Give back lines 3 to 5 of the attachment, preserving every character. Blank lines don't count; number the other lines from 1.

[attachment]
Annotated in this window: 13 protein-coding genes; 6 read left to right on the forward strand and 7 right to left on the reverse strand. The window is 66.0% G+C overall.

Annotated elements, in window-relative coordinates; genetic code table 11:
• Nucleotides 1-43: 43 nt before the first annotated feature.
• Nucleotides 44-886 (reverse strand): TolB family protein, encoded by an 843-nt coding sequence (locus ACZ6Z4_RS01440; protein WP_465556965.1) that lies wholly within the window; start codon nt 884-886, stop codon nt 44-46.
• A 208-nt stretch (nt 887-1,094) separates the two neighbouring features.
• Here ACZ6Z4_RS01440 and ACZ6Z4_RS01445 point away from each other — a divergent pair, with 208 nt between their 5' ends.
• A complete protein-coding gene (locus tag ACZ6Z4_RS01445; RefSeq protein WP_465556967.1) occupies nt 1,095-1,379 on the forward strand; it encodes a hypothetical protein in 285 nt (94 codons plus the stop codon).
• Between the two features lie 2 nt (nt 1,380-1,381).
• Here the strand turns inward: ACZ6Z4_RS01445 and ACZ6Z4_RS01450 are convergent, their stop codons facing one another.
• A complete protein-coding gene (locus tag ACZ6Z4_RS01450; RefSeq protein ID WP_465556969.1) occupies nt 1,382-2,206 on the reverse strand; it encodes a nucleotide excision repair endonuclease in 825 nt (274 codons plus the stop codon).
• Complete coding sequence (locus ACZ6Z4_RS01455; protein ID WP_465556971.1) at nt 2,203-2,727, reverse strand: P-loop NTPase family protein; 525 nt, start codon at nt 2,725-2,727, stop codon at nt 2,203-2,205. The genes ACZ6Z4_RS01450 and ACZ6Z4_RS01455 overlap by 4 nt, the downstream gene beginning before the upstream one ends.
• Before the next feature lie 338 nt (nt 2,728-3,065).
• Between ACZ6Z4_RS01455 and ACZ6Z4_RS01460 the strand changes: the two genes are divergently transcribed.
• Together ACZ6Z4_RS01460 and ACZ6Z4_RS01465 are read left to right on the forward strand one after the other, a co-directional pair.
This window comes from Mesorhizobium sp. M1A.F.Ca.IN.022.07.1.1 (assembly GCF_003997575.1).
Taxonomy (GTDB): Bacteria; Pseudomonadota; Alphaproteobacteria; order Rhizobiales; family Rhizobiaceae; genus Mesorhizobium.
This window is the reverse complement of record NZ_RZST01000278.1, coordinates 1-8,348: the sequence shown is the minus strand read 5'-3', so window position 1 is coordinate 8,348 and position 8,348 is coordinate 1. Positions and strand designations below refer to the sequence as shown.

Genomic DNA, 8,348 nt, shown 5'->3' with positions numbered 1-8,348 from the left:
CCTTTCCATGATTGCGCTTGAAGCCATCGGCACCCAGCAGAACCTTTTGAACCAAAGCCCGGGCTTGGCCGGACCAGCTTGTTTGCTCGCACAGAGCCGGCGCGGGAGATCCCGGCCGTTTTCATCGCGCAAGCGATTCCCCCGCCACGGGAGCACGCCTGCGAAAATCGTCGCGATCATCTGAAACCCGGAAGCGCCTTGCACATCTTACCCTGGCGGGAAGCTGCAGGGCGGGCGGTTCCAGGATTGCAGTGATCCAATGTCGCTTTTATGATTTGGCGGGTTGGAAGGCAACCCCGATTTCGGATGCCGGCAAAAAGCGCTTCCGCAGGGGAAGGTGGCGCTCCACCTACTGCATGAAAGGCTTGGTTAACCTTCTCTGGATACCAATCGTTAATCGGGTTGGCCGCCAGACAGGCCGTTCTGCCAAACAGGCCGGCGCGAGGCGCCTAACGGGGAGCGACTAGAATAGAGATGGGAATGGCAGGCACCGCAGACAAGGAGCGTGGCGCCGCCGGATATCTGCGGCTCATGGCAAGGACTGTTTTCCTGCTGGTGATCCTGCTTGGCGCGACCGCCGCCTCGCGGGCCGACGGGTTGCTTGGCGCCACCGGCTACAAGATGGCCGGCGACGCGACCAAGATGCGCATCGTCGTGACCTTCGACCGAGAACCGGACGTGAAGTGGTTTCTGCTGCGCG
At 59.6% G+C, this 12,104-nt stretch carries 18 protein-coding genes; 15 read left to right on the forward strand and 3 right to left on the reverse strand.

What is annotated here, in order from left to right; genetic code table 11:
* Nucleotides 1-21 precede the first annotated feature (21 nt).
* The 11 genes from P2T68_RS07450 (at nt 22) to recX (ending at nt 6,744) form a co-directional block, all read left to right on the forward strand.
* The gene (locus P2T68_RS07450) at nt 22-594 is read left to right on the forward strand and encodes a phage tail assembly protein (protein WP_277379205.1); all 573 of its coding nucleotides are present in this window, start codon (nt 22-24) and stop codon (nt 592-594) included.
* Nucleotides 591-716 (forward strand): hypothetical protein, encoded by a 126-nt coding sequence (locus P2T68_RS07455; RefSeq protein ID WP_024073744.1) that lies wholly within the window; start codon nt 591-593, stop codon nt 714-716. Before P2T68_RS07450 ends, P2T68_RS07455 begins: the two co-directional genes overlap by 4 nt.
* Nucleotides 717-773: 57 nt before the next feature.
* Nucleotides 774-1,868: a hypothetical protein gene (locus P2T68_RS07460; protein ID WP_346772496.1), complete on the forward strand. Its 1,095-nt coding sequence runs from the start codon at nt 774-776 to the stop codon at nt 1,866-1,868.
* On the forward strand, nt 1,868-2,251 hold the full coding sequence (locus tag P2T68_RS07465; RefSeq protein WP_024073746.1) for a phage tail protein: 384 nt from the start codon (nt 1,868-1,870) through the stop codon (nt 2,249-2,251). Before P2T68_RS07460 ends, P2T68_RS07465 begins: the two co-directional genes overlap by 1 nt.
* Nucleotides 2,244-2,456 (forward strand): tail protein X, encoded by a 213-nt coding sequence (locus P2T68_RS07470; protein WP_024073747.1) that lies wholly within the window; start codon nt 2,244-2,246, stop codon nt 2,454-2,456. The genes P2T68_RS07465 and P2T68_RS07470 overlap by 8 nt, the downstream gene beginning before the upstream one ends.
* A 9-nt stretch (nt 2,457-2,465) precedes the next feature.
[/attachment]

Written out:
• Nucleotides 1-43: 43 nt before the first annotated feature.
• Nucleotides 44-886 (reverse strand): TolB family protein, encoded by an 843-nt coding sequence (locus ACZ6Z4_RS01440; protein WP_465556965.1) that lies wholly within the window; start codon nt 884-886, stop codon nt 44-46.
• A 208-nt stretch (nt 887-1,094) separates the two neighbouring features.